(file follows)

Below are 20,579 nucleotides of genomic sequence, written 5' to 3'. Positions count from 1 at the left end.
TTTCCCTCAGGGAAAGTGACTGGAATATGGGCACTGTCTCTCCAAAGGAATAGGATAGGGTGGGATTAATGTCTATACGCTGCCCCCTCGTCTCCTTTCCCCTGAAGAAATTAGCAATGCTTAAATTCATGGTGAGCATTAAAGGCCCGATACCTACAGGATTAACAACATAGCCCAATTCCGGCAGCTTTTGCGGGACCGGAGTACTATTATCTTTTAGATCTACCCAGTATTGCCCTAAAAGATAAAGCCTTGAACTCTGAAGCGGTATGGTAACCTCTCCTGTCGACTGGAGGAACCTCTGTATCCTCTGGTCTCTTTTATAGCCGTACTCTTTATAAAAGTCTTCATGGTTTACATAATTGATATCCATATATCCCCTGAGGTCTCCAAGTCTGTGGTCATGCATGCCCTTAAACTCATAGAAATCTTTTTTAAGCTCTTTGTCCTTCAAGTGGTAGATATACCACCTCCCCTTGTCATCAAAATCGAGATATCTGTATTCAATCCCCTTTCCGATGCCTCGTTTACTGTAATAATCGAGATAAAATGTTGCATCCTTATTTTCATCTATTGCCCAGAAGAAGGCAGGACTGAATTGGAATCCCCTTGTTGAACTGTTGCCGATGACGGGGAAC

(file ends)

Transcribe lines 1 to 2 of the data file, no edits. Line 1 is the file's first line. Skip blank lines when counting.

Below are 20,579 nucleotides of genomic sequence, written 5' to 3'. Positions count from 1 at the left end.
TTTCCCTCAGGGAAAGTGACTGGAATATGGGCACTGTCTCTCCAAAGGAATAGGATAGGGTGGGATTAATGTCTATACGCTGCCCCCTCGTCTCCTTTCCCCTGAAGAAATTAGCAATGCTTAAATTCATGGTGAGCATTAAAGGCCCGATACCTACAGGATTAACAACATAGCCCAATTCCGGCAGCTTTTGCGGGACCGGAGTACTATTATCTTTTAGATCTACCCAGTATTGCCCTAAAAGATAAAGCCTTGAACTCTGAAGCGGTATGGTAACCTCTCCTGTCGACTGGAGGAACCTCTGTATCCTCTGGTCTCTTTTATAGCCGTACTCTTTATAAAAGTCTTCATGGTTTACATAATTGATATCCATATATCCCCTGAGGTCTCCAAGTCTGTGGTCATGCATGCCCTTAAACTCATAGAAATCTTTTTTAAGCTCTTTGTCCTTCAAGTGGTAGATATACCACCTCCCCTTGTCATCAAAATCGAGATATCTGTATTCAATCCCCTTTCCGATGCCTCGTTTACTGTAATAATCGAGATAAAATGTTGCATCCTTATTTTCATCTATTGCCCAGAAGAAGGCAGGACTGAATTGGAATCCCCTTGTTGAACTGTTGCCGATGACGGGGAAC